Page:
Whether one agrees with him or not, Bookchin’s writing has an eloquence which recalls that of Camus; and paradoxically, although he would probably prefer to be called a philosophical anarchist, his thinking is closer to that of a nineteenth century liberal than the thinking of most Americans who call themselves liberals today. For one thing, he is still worried about the plight of humanity in general, and not merely that of the inhabitants of the United States.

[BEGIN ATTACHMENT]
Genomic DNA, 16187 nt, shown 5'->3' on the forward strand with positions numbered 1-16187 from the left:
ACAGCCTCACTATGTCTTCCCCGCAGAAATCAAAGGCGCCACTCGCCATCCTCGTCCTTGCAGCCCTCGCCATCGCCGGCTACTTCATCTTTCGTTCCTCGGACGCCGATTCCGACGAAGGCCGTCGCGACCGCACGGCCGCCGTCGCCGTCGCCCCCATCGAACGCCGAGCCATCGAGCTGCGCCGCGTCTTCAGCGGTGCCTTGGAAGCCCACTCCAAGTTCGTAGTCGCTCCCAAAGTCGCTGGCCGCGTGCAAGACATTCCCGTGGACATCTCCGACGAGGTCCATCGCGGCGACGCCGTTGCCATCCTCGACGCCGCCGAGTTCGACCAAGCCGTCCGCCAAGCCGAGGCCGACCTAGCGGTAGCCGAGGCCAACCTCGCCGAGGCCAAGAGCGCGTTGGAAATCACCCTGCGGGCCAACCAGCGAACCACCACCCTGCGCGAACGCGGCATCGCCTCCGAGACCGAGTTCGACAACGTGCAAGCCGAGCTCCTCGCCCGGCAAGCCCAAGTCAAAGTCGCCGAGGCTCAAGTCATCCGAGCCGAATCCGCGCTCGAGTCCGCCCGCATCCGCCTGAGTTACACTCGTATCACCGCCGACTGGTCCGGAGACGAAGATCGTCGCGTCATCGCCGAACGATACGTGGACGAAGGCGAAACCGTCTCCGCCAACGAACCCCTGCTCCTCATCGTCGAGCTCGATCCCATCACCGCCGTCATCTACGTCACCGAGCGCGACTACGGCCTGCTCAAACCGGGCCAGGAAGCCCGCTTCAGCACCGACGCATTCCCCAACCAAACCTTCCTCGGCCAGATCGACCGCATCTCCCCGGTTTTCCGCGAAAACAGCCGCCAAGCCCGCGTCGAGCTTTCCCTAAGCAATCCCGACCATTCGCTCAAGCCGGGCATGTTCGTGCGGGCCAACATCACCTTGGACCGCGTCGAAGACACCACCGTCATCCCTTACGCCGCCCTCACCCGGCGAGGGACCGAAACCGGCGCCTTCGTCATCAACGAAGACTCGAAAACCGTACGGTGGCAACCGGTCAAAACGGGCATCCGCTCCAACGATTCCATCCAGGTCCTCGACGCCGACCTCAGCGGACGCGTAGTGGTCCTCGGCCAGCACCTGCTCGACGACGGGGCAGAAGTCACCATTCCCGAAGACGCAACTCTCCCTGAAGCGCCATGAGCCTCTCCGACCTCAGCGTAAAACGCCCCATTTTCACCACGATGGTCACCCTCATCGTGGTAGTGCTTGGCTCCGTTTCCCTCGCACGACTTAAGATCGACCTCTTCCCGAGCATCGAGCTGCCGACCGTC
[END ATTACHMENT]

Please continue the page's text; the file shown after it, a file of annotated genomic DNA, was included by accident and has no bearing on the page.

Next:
FOR NARROWNESS OF VISION on the American liberal scene, few can match the feminists. The cause of women’s freedom is, in truth, a serious one. In the Moslem world, millions of women are subjected to greater oppression and humiliation today than they were a generation ago; in Africa, thousands of female children continue to be mutilated by barbarous clitoral circumcision. But this, one discovers from reading their publications, is not what concerns the American Women’s Liberation Movement. The recent tenth anniversary issue of their journal Ms. and an anthology of feminist writings Sisterhood is Powerful are taken up with such matters as the sexual harassment of female office workers in the USA and the reluctance of American fathers to nurse and feed their children while the mother finds fulfillment in a career. The special number of Ms. makes singularly depressing reading for anyone who really cares about freedom. A surface of professionalism is provided by the advertisements for gin, whiskey, cigarettes, automobiles, and a make-up “in a sexy new precision applicator” (Question: Is sexy make-up calculated to provoke sexual harassment in the office?); the actual articles are feeble and trivial. Gloria Steinem, for example, can proclaim as triumphs of Women’s Lib over the past ten years that “Ms.” is now an optional form of address for business and the U.S. government and that there are now more than 30,000 women’s studies courses in U.S. colleges. Other contributors gloat over the number of bridal-gown shows and Miss World pageants that have been disrupted. It is all grimly humorless. It could well be amusing, for example, to see a unit for the history of female homosexuality calling itself “Lesbian Herstory Archives” were it not for the deadly earnest hatred of the male which that silly linguistic innovation bespeaks.